MORGANTOWN, W.Va. — New data show many more coal miners across Appalachia suffering from the most serious form of black lung disease than federal regulators previously reported.
National Public Radio reported Friday that its investigation shows cases 10 times more prevalent, with data from 11 black lung clinics in Virginia, West Virginia, Pennsylvania, and Ohio showing 962 cases so far this decade. Some clinics had incomplete records and others declined to provide data about their “complicated” black lung cases.
On Thursday, the National Institute for Occupational Safety and Health said that 60 current and former miners — from Pike, Floyd, Letcher, and Knott counties in Kentucky — were diagnosed with progressive massive fibrosis, the most severe form of black lung, between January 2015 and last August. Those stricken struggle to breathe.
“The current numbers are unprecedented by any historical standard,” NIOSH epidemiologist Scott Laney said. “We had not seen cases of this magnitude ever before in history in central Appalachia.”
In the last three years, 644 cases of complicated black lung were diagnosed at Stone Mountain Health Services with clinics in three Virginia communities. That’s six times the NIOSH national count in nearly half the time.
Laney and other black lung experts believe thinner coal seams in Appalachia are probably to blame. The thin seams that remain have coal embedded in rock containing quartz — producing mining dust with silica that’s especially toxic in lung tissue.
The latest NIOSH findings, first reported by the Lexington Herald-Leader, were all from one radiologist. They also show a statistical spike, up from 31 cases identified nationwide from 1990-1999.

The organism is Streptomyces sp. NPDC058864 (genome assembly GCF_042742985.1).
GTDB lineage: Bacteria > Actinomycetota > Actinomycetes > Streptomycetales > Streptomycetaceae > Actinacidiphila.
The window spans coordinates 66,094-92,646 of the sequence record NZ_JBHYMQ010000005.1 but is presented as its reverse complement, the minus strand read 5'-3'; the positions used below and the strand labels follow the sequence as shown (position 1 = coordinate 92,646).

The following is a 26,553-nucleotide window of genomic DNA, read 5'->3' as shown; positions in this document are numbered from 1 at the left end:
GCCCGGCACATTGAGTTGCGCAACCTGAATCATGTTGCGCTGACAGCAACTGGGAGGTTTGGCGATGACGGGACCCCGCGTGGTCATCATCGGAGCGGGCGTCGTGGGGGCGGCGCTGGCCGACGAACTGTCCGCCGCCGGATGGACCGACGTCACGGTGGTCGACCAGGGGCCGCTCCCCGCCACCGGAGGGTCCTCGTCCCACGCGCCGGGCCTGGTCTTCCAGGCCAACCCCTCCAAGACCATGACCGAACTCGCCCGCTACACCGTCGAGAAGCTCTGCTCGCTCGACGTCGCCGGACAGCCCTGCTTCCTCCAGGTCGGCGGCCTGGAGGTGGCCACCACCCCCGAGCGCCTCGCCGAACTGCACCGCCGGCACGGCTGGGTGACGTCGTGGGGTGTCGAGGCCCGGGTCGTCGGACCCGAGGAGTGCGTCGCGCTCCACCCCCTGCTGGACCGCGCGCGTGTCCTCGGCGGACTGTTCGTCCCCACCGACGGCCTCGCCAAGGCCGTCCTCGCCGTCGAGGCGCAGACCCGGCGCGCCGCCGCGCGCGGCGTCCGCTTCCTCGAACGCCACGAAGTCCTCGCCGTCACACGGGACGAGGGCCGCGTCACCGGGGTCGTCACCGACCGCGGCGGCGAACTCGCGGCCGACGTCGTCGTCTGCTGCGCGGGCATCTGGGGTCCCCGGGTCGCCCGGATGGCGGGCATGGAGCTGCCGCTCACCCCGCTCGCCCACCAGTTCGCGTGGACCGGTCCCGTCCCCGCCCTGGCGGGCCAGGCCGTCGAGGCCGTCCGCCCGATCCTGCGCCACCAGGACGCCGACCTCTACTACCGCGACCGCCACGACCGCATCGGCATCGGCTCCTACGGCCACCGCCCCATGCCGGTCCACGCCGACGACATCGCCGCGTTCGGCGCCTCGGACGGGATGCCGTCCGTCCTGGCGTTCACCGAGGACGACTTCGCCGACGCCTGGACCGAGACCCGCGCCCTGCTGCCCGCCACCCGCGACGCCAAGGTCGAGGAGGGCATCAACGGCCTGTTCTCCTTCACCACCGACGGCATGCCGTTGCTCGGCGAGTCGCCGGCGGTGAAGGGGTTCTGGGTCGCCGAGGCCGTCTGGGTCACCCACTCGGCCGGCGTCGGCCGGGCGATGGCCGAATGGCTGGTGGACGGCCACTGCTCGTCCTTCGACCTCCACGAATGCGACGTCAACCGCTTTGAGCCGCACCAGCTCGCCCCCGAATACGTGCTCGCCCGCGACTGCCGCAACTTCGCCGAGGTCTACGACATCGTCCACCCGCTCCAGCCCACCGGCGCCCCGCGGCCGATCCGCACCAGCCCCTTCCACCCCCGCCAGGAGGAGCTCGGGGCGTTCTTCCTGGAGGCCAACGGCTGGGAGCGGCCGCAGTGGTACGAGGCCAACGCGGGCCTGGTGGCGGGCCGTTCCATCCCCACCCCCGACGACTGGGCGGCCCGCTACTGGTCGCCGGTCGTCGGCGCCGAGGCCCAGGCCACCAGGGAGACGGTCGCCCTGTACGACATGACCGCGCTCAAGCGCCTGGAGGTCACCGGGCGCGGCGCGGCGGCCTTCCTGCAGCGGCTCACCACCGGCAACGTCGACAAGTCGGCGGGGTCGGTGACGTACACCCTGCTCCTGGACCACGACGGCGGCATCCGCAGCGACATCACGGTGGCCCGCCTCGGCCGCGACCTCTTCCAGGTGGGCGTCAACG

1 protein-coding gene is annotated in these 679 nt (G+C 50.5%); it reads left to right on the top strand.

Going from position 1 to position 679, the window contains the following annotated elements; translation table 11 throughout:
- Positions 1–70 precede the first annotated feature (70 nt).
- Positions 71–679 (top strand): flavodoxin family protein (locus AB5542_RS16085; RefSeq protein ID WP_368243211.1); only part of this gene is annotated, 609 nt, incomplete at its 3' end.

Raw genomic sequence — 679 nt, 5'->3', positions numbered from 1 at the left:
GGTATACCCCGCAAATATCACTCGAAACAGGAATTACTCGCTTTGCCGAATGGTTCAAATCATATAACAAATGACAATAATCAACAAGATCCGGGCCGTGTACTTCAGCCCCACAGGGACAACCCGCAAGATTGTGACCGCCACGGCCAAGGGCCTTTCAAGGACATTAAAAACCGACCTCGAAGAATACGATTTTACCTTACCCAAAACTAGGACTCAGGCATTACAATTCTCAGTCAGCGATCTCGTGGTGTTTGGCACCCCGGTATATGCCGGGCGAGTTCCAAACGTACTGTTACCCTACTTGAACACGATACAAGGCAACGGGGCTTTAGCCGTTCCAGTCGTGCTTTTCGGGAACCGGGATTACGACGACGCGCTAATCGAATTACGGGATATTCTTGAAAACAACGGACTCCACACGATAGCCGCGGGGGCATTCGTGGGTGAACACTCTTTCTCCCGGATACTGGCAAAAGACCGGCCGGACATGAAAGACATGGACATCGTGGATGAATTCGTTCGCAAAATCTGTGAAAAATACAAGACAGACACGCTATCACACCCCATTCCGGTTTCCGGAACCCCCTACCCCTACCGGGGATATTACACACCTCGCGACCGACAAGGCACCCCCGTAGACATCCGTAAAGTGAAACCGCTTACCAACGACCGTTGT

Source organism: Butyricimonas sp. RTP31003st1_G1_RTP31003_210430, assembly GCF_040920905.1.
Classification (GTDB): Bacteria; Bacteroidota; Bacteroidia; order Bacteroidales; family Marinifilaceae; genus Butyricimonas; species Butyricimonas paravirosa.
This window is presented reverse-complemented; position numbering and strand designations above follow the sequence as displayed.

“I think the percentage of black lung that we’re seeing now here in central Appalachia is unprecedented in any recorded data that I can find anywhere,” said radiologist Brandon Crum at United Medical Group clinic in Coal Run Village, Kentucky. “In this clinic we’re roughly around 9 to 10 percent complicated rate, which is around three times higher than even the highest reported numbers.”
Crum told NPR he was alarmed also that some affected miners were in their 30s and 40s and had worked less than 20 years underground. Since contacting NIOSH researchers, he has identified 10 more cases.
Mackie Branham, 39, of Elkhorn Creek, Kentucky, mined coal for 19 years running machines that drilled bolts into mine roofs, often working double shifts and seven-day weeks. Severe breathing problems forced him to stop in March.
His father has the disease, but at an earlier stage. Branham just heard this week he’ll soon get black lung benefits, hoping the first check arrives so he can buy his five children Christmas presents.
The disease has caused about 78,000 deaths since 1968, according to the Federal Mine Safety and Health Administration. In 1969, Congress passed a law intended to wipe out the disease by setting limits on miners’ exposure to breathable dust.
Laney and his colleagues acknowledge that they have missed hundreds of cases in the national surveillance program. They can X-ray only working miners. Testing is voluntary. Only 17 percent of working Kentucky miners were tested since 2011.
Some miners said coal companies will get rid of them if they find out they’re getting tested. Those out of work in coal’s downturn are increasingly getting screened for the disease and applying for black lung benefits.